Friday, February 5, 2016

Cordelia Jensen's _Skyscraping_

The Plot: Cordelia Jensen explains in the acknowledgements of her 2015 Skyscraping that "a long, long time ago it was a memoir.... Although the book was once a true story, it is now, absolutely, a work of fiction" (346). Set in 1993 New York City, Jensen's verse novel tells the story of Mira, who is just starting her senior year of high school. She is excited about editing her high school yearbook, taking an Astronomy class, and applying to colleges, but her world is turned upside down when she walks in on her dad and his lover after school one day. Mira has long seen her father as a mentor and someone who she wants to emulate. He is a Spanish Literature professor at Columbia and stepped up to take care of her and her sister while Mira's mother went to Italy for a year to study art. After this incident, Mira's mother and father explain to her and April, her younger sister, that they have an open marriage, that Mira's father is gay, and that he is HIV positive. While April is supportive, Mira is not; she is angry that her father and mother have lied to her. Mira copes with her feelings through self-harm, drinking, smoking weed, and exploring her sexuality. While I am a huge fan of the problem novel, and Skyscraping definitely falls into this category, I took issue with much of the plot structure and the unredeeming representation of the seventeen-year-old protagonist. Mira is portrayed as judgmental, overdramatic, and even homophobic at times throughout the narrative. It is not until almost 200 pages into the verse novel, when she realizes her dad's HIV has progressed to AIDS and that he only has about one month to live, that she begins to let go of her anger and, frankly, stops throwing a temper tantrum. The only time Mira comes close to accepting her father is after she loses her virginity to her ex-boyfriend, tells him her family's secret, and he remarks that "AIDS is a deserved disease" (208). While most problem novels are issue focused and present their characters as somewhat self-centered, they also provide the reader a sense of comfort (in that they feel that they are not alone) as well as a window through which they might see themselves or learn something new about a serious topic. Skyscraping falls short for me in this respect; the protagonist is portrayed as hateful and without depth, and the way in which the significant issues are treated in the novel is problematic.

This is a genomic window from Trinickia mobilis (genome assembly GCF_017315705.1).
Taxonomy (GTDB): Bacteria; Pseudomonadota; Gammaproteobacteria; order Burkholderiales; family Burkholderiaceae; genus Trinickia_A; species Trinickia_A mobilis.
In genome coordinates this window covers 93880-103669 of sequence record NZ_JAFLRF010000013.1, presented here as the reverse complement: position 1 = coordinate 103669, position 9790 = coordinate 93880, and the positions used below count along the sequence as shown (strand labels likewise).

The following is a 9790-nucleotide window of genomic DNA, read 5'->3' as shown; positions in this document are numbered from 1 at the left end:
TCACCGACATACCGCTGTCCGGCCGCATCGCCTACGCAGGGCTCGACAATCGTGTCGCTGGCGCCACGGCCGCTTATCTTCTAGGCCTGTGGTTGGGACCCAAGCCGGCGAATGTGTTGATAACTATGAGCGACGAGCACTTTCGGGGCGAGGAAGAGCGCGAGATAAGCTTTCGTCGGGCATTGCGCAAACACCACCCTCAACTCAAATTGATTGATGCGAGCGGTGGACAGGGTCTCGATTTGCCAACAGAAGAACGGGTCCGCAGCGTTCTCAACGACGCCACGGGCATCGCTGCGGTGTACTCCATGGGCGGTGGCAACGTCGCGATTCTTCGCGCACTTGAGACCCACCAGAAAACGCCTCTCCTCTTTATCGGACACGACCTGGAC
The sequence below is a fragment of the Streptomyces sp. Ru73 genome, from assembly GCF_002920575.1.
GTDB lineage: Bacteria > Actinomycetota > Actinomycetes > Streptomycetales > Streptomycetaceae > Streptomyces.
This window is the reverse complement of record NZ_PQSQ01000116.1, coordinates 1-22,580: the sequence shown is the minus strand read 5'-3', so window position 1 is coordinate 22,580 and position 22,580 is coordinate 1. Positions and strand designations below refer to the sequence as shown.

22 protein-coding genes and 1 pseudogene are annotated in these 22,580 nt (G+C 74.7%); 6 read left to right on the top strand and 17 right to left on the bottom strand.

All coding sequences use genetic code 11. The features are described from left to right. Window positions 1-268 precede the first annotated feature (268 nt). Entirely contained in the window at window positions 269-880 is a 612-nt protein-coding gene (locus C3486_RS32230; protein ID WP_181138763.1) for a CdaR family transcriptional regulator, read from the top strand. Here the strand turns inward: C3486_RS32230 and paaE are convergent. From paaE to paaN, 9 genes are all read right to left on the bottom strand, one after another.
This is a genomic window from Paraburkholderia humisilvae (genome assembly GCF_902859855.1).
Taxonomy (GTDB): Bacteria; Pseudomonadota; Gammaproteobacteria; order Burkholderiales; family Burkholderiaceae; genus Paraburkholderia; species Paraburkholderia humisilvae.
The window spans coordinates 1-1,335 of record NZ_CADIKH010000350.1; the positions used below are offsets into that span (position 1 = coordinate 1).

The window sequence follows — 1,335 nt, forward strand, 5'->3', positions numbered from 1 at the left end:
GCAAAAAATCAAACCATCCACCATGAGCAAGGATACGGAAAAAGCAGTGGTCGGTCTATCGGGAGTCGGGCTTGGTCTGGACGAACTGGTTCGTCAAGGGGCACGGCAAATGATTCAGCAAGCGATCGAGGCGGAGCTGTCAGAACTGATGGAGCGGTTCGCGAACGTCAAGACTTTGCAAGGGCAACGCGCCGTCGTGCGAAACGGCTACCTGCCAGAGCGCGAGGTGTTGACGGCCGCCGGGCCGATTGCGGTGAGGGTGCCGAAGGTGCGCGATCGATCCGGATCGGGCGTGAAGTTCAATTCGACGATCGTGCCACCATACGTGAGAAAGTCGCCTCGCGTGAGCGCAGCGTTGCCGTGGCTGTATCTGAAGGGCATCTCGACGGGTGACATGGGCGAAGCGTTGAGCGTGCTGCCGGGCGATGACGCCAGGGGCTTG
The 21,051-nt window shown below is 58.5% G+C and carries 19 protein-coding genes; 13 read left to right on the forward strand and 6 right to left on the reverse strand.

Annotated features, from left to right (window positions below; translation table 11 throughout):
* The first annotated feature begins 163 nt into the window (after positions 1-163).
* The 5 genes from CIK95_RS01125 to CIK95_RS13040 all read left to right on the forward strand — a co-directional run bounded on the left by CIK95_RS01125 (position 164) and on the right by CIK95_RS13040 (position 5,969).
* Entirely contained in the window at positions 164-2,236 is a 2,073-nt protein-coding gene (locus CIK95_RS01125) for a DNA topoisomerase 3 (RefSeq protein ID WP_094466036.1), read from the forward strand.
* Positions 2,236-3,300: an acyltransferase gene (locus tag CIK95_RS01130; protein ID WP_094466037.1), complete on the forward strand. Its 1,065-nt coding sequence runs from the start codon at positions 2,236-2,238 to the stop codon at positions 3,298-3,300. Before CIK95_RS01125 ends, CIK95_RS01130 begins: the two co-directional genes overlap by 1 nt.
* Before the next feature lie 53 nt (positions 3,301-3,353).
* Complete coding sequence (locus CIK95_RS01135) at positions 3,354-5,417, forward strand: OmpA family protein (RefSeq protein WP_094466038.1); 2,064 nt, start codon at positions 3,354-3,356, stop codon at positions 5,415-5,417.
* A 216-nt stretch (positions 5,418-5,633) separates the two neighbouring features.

The Poetry: Jensen divides her verse novel into four seasons, following Mira through "fall," "winter," "spring," and "summer" of her final year in high school. The poems utilize free verse, and the author occasionally makes use of shaped or concrete poetry. The poems are mostly told in fragmented, end-stopped phrases which gives the verse novel a jarring quality, and at times makes it difficult to read. This is clear from the first poem in the narrative "Piloting":
I have everything I need.
My bag. My key.

The security man knows my name, 
lets me in.

Soon the school with be full;
for now, quiet, empty (3).
Just like these first few lines of the verse novel, the poetry throughout the collection falls flat. The author seems to rely very little on sound and music, and the images presented are mostly mundane. Jensen attempts to use the yearbook theme Mira chooses (outer space) as a metaphor for Mira's experiences and feelings of isolation, but again this metaphor becomes a missed opportunity for the author to inject lyricism and vivid imagery into her poetry.

The Page: Like many other verse novels, especially those that focus less on the music, imagery, and/or sound and more on narrative, Jensen's work attempts to make use of space (literal page space, as well as the metaphor of outer space). These attempts ultimately miss the mark for me as a reader.

I give Jensen's Skyscraping two stars.